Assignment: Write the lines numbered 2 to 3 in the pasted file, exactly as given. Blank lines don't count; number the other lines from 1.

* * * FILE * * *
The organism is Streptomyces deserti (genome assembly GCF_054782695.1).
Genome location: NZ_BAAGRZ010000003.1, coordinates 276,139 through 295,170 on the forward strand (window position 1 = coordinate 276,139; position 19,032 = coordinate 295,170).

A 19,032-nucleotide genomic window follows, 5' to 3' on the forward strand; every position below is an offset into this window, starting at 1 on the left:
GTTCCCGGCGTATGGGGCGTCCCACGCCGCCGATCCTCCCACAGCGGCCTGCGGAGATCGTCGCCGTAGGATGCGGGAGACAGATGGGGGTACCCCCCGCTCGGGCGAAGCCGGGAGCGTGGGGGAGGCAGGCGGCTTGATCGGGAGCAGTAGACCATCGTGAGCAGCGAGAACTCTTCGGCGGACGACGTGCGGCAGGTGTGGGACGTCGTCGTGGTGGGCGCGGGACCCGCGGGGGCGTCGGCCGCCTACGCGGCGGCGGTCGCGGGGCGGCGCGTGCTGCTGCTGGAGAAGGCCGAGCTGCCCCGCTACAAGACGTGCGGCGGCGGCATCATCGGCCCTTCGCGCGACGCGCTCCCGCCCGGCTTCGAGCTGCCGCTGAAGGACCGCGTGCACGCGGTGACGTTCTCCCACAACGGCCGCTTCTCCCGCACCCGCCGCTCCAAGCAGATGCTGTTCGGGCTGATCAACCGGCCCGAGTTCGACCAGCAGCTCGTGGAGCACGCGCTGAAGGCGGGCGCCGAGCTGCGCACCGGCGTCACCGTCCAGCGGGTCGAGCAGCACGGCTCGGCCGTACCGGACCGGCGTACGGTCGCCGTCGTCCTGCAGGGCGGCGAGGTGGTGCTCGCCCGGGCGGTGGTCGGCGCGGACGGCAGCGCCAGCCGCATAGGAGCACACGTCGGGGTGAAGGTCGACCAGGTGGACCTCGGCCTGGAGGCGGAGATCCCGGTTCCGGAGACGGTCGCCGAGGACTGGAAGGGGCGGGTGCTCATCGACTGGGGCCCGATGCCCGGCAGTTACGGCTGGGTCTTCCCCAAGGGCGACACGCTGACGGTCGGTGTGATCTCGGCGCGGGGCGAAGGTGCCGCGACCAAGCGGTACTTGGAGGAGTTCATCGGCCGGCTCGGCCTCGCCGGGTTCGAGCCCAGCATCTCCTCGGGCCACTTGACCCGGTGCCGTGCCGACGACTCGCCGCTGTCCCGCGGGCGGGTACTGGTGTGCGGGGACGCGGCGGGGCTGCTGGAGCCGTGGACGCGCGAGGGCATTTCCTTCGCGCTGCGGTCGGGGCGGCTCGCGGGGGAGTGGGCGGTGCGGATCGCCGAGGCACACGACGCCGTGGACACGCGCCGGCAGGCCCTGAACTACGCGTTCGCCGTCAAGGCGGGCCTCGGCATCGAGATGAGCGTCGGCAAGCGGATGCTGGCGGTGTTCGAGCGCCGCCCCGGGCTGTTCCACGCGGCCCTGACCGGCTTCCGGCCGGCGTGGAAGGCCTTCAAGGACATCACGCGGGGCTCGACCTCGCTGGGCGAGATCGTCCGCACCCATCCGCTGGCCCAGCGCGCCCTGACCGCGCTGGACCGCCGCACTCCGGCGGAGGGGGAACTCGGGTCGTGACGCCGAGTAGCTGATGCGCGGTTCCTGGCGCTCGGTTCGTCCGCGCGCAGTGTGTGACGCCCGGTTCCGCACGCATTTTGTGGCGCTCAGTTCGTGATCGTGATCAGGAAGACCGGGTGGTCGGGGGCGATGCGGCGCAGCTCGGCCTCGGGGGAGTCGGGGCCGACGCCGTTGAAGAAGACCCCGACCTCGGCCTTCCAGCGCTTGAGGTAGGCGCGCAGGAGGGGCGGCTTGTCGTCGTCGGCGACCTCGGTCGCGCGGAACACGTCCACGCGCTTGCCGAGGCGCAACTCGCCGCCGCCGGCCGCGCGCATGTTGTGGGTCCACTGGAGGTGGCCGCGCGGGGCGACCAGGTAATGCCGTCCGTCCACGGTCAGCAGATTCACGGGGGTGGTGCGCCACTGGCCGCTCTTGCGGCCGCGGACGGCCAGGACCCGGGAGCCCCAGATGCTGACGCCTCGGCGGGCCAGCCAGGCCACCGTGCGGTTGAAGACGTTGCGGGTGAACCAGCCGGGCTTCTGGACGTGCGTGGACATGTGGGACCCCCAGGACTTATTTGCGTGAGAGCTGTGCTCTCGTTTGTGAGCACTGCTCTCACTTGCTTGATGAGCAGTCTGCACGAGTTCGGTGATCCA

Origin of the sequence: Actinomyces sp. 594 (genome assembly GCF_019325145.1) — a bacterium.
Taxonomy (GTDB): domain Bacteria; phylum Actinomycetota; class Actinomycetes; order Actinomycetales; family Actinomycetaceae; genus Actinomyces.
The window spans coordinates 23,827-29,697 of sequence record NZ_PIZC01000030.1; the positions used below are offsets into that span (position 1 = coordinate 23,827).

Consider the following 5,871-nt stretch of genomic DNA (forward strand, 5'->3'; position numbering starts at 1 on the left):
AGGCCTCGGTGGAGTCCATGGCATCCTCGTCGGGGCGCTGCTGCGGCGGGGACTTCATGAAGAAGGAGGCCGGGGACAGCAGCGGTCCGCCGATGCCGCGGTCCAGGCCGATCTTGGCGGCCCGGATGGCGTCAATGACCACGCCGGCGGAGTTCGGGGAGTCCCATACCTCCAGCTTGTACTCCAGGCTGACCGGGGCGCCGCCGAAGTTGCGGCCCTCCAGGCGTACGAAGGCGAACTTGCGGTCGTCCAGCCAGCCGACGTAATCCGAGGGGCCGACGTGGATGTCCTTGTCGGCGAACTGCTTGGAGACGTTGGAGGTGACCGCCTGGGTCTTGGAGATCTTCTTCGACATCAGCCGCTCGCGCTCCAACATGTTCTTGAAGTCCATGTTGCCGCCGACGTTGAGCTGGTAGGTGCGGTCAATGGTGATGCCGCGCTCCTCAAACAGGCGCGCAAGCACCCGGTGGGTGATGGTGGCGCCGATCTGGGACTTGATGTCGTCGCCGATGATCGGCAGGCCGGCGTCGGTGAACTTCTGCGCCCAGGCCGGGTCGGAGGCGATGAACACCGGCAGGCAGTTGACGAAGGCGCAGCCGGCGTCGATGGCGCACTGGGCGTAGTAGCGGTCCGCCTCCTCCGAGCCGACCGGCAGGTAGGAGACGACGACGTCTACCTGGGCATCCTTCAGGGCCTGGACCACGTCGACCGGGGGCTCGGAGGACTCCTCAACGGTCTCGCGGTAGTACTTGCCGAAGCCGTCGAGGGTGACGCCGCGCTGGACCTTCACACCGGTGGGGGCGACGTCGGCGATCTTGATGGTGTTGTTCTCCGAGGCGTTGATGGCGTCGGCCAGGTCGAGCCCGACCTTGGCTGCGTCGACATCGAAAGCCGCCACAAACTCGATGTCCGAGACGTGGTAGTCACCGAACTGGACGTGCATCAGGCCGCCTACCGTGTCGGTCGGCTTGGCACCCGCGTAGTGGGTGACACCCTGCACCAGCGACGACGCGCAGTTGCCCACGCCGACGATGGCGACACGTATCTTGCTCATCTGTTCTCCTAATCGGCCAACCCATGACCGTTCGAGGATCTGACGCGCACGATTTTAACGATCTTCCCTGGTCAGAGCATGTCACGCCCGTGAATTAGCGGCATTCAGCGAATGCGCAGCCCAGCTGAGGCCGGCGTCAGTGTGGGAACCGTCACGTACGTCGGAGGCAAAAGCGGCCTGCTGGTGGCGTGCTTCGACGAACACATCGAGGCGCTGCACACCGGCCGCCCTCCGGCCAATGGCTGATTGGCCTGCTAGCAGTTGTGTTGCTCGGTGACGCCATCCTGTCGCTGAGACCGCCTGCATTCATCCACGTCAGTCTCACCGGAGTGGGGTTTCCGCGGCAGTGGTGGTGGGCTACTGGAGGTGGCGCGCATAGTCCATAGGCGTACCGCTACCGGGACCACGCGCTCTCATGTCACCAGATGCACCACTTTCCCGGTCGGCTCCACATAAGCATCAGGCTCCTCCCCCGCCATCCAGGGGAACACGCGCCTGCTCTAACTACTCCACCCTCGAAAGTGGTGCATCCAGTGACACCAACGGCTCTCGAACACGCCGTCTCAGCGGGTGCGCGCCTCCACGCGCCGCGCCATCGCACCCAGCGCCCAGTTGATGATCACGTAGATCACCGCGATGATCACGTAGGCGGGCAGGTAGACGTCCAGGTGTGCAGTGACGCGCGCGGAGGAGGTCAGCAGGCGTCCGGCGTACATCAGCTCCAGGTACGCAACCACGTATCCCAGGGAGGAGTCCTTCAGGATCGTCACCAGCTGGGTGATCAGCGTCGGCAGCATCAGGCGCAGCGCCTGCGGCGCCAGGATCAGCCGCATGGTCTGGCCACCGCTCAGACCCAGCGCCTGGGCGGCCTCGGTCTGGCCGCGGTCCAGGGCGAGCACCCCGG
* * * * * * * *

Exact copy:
Genome location: NZ_BAAGRZ010000003.1, coordinates 276,139 through 295,170 on the forward strand (window position 1 = coordinate 276,139; position 19,032 = coordinate 295,170).

A 19,032-nucleotide genomic window follows, 5' to 3' on the forward strand; every position below is an offset into this window, starting at 1 on the left: